Last week, the Philippines filed a diplomatic protest against China after Manila said that a Chinese ship sank a fishing boat in an area within the Philippines’ exclusive economic zone, leaving 22 Filipino fishermen floating at sea until they were rescued by a Vietnamese boat. Officials said a Chinese militia ship likely was behind the ramming.

President Rodrigo Duterte, a close ally of Chinese leader Xi Jinping and known for publicly cursing foreign governments that displease him, has come under pressure to toughen his stance against Beijing instead of dismissing the case outright.

Duterte may bring up the June 9 incident at Reed Bank when he meets with his peers in Bangkok later this week, Mahilum-West said.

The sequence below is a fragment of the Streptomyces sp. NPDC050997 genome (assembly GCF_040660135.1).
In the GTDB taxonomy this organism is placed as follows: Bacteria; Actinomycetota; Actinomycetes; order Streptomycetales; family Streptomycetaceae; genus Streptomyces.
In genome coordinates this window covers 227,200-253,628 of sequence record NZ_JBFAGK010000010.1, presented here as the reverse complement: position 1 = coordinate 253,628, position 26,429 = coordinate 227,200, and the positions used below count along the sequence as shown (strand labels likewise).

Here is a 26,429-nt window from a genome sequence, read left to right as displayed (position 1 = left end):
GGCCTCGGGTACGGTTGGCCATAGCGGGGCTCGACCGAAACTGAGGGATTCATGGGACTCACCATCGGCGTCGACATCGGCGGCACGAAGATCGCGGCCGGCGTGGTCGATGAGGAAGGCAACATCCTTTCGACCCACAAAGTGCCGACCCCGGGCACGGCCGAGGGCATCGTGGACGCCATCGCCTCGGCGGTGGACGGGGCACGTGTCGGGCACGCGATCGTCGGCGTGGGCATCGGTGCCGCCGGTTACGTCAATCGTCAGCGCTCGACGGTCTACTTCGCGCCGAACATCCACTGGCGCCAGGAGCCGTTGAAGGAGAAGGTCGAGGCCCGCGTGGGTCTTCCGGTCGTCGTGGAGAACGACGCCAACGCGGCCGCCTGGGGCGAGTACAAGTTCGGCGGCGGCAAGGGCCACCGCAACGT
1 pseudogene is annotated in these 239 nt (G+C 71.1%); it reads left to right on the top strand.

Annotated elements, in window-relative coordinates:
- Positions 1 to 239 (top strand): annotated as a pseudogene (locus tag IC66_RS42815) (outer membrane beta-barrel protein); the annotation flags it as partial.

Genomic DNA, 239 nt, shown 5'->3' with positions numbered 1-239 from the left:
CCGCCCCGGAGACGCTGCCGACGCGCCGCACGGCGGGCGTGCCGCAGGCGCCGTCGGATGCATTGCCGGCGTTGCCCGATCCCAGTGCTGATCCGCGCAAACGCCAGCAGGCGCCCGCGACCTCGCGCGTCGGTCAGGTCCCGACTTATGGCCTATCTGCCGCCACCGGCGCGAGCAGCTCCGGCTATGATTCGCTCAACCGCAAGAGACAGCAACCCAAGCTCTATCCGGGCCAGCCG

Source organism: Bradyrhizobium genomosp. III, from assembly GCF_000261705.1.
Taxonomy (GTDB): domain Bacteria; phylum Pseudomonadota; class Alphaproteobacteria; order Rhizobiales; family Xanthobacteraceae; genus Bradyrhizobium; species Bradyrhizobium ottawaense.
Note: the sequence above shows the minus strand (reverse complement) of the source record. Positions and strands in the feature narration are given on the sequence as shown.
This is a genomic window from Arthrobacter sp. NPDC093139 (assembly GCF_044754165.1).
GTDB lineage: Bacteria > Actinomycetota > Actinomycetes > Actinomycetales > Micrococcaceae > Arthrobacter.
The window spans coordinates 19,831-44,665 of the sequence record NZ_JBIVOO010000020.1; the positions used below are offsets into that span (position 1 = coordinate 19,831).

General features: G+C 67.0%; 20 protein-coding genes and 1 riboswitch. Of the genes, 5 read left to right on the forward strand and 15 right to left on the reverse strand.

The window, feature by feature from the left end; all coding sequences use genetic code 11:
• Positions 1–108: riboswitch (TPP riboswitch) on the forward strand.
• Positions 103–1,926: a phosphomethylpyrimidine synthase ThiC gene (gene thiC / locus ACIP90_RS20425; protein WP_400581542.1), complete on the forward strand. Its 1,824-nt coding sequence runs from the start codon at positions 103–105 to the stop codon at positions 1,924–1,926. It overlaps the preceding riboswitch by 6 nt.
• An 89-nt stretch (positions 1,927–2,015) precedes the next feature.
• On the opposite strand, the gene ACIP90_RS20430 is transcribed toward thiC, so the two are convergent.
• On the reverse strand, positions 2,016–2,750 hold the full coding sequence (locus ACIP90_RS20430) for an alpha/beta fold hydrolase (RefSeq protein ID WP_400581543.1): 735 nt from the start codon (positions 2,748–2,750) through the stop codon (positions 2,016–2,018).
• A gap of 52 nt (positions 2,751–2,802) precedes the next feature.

“There is an opening to raise these issues. Because incidents like what happened emphasized the importance of having a code of conduct, so that we could avoid, we could prevent these incidents from happening in the future,” she said.

The Chinese embassy in Manila on June 15 confirmed that a Chinese trawler, Yuemaobinyu 42212, "bumped into" the Filipino fishing boat, but denied that it was a “hit and run” incident, as claimed by Philippine officials.

"The Chinese captain tried to rescue the Filipino fisherman, but was afraid of being besieged by other Filipino fishing boats," the embassy said in a statement.

But the Filipino captain and some of his crewmen in televised interviews told a different story, saying they had spent hours in the water awaiting help before they were picked up by a Vietnamese vessel.